After the sweep occurs, Leite still continues to apply pressure to the knee of his partner. This makes it impossible for his opponent to turn in to him. He then backsteps and travels behind his partner, creating a scenario where his partner has no choice but to reveal his back.

This manipulation of the knee is ever present in Leite’s half guard system, and it’s something that’s added incredible value to the half guard game of many practitioners.

Let’s now turn to some other options for the position and the reversal. This video is in a no gi format, but there ar many of the same themes present here. Check this out.

We begin here with a slightly different idea. Leite acquires the under hook in a similar fashion, but this time he’s feeling the pressure from the passer, and can’t get his under hook as deep as he would like. It seems as if he is about to transition to the deep half guard, but instead, he returns back down to his back. On his way down he under hooks the far leg, and reaches high with his hands.

Again, we see Leite performing the same switch of the hooks here. He also brings his under hook arm down and hugs his partners hip. Again, if there is no whizzer in place, Leite will simply come up and begin to secure the back. As his partner whizzers he escapes his bottom leg and once more uses his top hook to manipulate the knee and scoot under his partner using incremental movements, until his partner’s weight has been loaded on to his hips and he can complete the reversal.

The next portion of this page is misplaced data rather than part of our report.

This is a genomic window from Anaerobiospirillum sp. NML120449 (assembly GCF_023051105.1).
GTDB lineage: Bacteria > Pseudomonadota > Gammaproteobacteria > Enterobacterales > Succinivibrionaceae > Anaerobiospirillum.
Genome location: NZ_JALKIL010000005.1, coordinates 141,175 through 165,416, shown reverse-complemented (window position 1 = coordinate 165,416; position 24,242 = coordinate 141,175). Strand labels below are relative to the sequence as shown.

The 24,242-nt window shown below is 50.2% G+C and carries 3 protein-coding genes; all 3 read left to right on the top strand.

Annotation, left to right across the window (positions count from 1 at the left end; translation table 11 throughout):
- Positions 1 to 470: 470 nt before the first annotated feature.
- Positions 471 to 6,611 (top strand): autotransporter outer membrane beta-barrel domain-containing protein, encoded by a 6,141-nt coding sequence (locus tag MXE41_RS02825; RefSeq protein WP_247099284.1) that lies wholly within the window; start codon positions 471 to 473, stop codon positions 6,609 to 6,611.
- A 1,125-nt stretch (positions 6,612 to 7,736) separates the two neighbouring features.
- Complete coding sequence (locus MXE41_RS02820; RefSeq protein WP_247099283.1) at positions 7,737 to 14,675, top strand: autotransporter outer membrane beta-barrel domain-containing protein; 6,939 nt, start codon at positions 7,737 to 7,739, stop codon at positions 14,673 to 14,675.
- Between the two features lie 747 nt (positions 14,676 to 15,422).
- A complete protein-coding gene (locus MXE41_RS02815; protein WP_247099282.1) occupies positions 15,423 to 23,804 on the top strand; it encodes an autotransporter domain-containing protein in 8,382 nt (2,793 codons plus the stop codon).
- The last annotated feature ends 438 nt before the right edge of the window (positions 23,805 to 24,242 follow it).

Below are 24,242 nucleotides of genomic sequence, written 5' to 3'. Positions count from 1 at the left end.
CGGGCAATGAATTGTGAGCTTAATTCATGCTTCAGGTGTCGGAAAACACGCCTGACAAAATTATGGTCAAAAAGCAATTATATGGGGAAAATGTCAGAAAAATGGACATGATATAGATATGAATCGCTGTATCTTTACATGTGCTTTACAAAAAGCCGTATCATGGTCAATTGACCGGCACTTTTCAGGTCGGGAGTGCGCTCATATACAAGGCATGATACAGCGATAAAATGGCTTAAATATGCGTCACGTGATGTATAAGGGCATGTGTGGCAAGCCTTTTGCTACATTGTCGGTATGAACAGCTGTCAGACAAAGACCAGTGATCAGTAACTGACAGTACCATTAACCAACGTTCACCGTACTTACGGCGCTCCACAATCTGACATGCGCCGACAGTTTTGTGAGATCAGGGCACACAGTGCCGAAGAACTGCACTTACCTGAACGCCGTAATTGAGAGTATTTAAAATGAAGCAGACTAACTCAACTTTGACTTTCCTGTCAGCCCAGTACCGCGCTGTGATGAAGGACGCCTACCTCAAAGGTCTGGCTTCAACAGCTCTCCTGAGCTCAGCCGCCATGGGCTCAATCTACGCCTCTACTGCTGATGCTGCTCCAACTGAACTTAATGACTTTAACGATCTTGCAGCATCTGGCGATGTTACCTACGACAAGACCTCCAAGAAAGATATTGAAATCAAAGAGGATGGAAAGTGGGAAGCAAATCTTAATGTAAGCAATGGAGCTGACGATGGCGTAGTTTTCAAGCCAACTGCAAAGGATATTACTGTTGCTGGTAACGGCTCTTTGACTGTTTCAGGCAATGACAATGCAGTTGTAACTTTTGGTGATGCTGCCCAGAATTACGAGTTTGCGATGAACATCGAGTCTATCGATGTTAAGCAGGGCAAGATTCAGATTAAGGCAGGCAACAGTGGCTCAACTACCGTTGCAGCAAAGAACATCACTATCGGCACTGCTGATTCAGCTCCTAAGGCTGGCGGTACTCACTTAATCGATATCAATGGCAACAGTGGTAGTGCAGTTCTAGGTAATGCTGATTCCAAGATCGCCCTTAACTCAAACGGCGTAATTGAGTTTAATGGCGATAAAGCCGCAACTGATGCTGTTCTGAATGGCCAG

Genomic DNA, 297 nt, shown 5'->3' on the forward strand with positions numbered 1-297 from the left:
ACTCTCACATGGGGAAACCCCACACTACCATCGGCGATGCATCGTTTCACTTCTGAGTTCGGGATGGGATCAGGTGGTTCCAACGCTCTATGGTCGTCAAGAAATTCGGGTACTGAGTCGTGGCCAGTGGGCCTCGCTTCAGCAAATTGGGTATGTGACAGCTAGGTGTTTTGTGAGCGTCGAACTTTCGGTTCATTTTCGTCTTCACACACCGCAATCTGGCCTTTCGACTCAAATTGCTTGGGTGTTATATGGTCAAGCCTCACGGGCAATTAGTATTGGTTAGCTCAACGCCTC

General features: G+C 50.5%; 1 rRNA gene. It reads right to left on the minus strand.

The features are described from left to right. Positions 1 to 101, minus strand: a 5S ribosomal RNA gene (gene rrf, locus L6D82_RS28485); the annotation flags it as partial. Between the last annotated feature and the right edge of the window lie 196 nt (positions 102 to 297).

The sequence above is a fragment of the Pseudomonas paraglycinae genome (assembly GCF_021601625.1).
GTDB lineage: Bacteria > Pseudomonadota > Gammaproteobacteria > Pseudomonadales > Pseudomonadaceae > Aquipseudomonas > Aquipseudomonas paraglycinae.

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Leite makes a connection back to the dogfight sweep position that is very important. As he is trying to complete the first sweep, if his partner were to sprawl, this would give Leite the opportunity to come to his knees and follow through with the dogfight sweep or in this case he chooses to roll under.

These are the types of vital transitional concepts that we need to be well versed in. Leite comes up for the under hook, his partner pressures, he goes underneath, as he attempts to load his partners weight he is met with resistance in the form of a sprawl, so he returns once again to dogfight. Just knowing this sequence could be a game changer in determining your success in reversing from the half guard.

When asked about dealing with a strong base form the dogfight, Leite recommends being patient. Choose your options carefully. Feel what your partner is giving you here. Are they pushing into you? Are they pulling away? There is an answer for each reaction. He reiterates in this video the importance of squeezing his knees tightly together in the dogfight. This keeps his opponent from removing the leg and wrecking the position.

He also demonstrates another super cool transition. By backing up a bit and stepping over his partners back, he can throw his far side hook in, and use it to begin transitioning to side control.

In this video alone there are 5 different variations that you can use to reverse your partner. Pairing all of these ideas together creates a beautiful network of transitions that keep us engaged in the position and hunting for the reversal. If you’re a half guard fan, know your different paths, and become proficient with them. Leite’s first instructional in the gi changes the way I looked at half guard forever, I’m definitely excited to see what no gi material he has in store for us.

Check out more of Lucas Leite's well-renowned half guard game in his "Coyote Half Guard" instructional available in On Demand and DVD formats from BJJ Fanatics.  Get your copy here today!